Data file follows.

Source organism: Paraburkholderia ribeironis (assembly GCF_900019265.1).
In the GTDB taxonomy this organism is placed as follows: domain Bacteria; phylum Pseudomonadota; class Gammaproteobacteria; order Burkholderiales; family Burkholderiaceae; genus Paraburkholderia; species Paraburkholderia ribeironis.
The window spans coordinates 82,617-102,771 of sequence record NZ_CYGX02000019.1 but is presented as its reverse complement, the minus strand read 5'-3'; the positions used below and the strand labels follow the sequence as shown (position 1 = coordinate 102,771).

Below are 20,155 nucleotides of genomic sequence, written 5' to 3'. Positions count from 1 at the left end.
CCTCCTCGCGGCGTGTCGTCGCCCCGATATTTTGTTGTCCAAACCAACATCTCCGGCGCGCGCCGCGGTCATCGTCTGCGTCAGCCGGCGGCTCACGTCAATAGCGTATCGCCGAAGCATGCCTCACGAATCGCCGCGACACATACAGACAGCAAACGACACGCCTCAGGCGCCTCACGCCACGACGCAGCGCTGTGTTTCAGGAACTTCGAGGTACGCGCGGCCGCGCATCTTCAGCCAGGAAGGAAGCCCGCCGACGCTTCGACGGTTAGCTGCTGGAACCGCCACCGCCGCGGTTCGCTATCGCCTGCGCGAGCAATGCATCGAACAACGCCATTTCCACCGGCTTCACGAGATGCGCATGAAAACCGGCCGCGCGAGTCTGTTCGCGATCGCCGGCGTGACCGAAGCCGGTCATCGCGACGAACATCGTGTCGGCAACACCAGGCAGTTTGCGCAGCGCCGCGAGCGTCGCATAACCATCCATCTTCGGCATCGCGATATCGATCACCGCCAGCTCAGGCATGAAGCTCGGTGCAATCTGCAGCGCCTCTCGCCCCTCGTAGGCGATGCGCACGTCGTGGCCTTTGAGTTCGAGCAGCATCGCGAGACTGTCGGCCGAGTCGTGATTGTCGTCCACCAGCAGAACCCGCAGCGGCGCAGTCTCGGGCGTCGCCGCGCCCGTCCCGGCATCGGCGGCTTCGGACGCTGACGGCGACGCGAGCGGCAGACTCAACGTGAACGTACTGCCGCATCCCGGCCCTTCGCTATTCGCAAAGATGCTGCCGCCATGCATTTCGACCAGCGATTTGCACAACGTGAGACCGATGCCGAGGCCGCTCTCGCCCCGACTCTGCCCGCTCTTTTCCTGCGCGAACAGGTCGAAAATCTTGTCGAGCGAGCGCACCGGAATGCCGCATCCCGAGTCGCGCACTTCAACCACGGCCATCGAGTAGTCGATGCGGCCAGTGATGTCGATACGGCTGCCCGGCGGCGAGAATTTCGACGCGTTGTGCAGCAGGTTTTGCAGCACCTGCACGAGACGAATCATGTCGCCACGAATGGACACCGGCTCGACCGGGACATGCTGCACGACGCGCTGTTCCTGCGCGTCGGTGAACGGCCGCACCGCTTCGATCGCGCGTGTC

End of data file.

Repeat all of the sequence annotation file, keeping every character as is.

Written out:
Source organism: Paraburkholderia ribeironis (assembly GCF_900019265.1).
In the GTDB taxonomy this organism is placed as follows: domain Bacteria; phylum Pseudomonadota; class Gammaproteobacteria; order Burkholderiales; family Burkholderiaceae; genus Paraburkholderia; species Paraburkholderia ribeironis.
The window spans coordinates 82,617-102,771 of sequence record NZ_CYGX02000019.1 but is presented as its reverse complement, the minus strand read 5'-3'; the positions used below and the strand labels follow the sequence as shown (position 1 = coordinate 102,771).

Below are 20,155 nucleotides of genomic sequence, written 5' to 3'. Positions count from 1 at the left end.
CCTCCTCGCGGCGTGTCGTCGCCCCGATATTTTGTTGTCCAAACCAACATCTCCGGCGCGCGCCGCGGTCATCGTCTGCGTCAGCCGGCGGCTCACGTCAATAGCGTATCGCCGAAGCATGCCTCACGAATCGCCGCGACACATACAGACAGCAAACGACACGCCTCAGGCGCCTCACGCCACGACGCAGCGCTGTGTTTCAGGAACTTCGAGGTACGCGCGGCCGCGCATCTTCAGCCAGGAAGGAAGCCCGCCGACGCTTCGACGGTTAGCTGCTGGAACCGCCACCGCCGCGGTTCGCTATCGCCTGCGCGAGCAATGCATCGAACAACGCCATTTCCACCGGCTTCACGAGATGCGCATGAAAACCGGCCGCGCGAGTCTGTTCGCGATCGCCGGCGTGACCGAAGCCGGTCATCGCGACGAACATCGTGTCGGCAACACCAGGCAGTTTGCGCAGCGCCGCGAGCGTCGCATAACCATCCATCTTCGGCATCGCGATATCGATCACCGCCAGCTCAGGCATGAAGCTCGGTGCAATCTGCAGCGCCTCTCGCCCCTCGTAGGCGATGCGCACGTCGTGGCCTTTGAGTTCGAGCAGCATCGCGAGACTGTCGGCCGAGTCGTGATTGTCGTCCACCAGCAGAACCCGCAGCGGCGCAGTCTCGGGCGTCGCCGCGCCCGTCCCGGCATCGGCGGCTTCGGACGCTGACGGCGACGCGAGCGGCAGACTCAACGTGAACGTACTGCCGCATCCCGGCCCTTCGCTATTCGCAAAGATGCTGCCGCCATGCATTTCGACCAGCGATTTGCACAACGTGAGACCGATGCCGAGGCCGCTCTCGCCCCGACTCTGCCCGCTCTTTTCCTGCGCGAACAGGTCGAAAATCTTGTCGAGCGAGCGCACCGGAATGCCGCATCCCGAGTCGCGCACTTCAACCACGGCCATCGAGTAGTCGATGCGGCCAGTGATGTCGATACGGCTGCCCGGCGGCGAGAATTTCGACGCGTTGTGCAGCAGGTTTTGCAGCACCTGCACGAGACGAATCATGTCGCCACGAATGGACACCGGCTCGACCGGGACATGCTGCACGACGCGCTGTTCCTGCGCGTCGGTGAACGGCCGCACCGCTTCGATCGCGCGTGTC